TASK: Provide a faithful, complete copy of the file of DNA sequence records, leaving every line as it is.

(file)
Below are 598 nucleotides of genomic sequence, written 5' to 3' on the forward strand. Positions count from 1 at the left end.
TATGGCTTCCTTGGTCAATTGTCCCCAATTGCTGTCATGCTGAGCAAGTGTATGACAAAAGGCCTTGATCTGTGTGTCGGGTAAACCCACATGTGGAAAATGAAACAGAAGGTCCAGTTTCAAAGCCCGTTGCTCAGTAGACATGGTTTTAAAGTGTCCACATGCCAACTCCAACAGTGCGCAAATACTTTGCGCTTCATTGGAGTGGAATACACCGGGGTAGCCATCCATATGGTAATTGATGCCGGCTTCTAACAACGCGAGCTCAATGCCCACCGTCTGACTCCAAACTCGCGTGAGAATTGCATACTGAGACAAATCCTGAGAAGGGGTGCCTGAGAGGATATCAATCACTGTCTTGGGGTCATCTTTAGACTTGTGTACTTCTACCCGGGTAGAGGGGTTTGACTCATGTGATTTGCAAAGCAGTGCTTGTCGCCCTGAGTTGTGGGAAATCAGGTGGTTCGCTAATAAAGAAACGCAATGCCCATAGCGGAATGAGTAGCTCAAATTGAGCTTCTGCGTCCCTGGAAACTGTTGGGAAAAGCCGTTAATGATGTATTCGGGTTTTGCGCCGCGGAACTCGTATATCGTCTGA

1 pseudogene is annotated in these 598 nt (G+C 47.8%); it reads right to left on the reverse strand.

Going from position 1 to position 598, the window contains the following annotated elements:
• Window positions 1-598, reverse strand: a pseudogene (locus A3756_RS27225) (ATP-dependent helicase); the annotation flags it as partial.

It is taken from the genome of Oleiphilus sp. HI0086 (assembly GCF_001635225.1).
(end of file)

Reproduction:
Below are 598 nucleotides of genomic sequence, written 5' to 3' on the forward strand. Positions count from 1 at the left end.
TATGGCTTCCTTGGTCAATTGTCCCCAATTGCTGTCATGCTGAGCAAGTGTATGACAAAAGGCCTTGATCTGTGTGTCGGGTAAACCCACATGTGGAAAATGAAACAGAAGGTCCAGTTTCAAAGCCCGTTGCTCAGTAGACATGGTTTTAAAGTGTCCACATGCCAACTCCAACAGTGCGCAAATACTTTGCGCTTCATTGGAGTGGAATACACCGGGGTAGCCATCCATATGGTAATTGATGCCGGCTTCTAACAACGCGAGCTCAATGCCCACCGTCTGACTCCAAACTCGCGTGAGAATTGCATACTGAGACAAATCCTGAGAAGGGGTGCCTGAGAGGATATCAATCACTGTCTTGGGGTCATCTTTAGACTTGTGTACTTCTACCCGGGTAGAGGGGTTTGACTCATGTGATTTGCAAAGCAGTGCTTGTCGCCCTGAGTTGTGGGAAATCAGGTGGTTCGCTAATAAAGAAACGCAATGCCCATAGCGGAATGAGTAGCTCAAATTGAGCTTCTGCGTCCCTGGAAACTGTTGGGAAAAGCCGTTAATGATGTATTCGGGTTTTGCGCCGCGGAACTCGTATATCGTCTGA

1 pseudogene is annotated in these 598 nt (G+C 47.8%); it reads right to left on the reverse strand.

Going from position 1 to position 598, the window contains the following annotated elements:
• Window positions 1-598, reverse strand: a pseudogene (locus A3756_RS27225) (ATP-dependent helicase); the annotation flags it as partial.

It is taken from the genome of Oleiphilus sp. HI0086 (assembly GCF_001635225.1).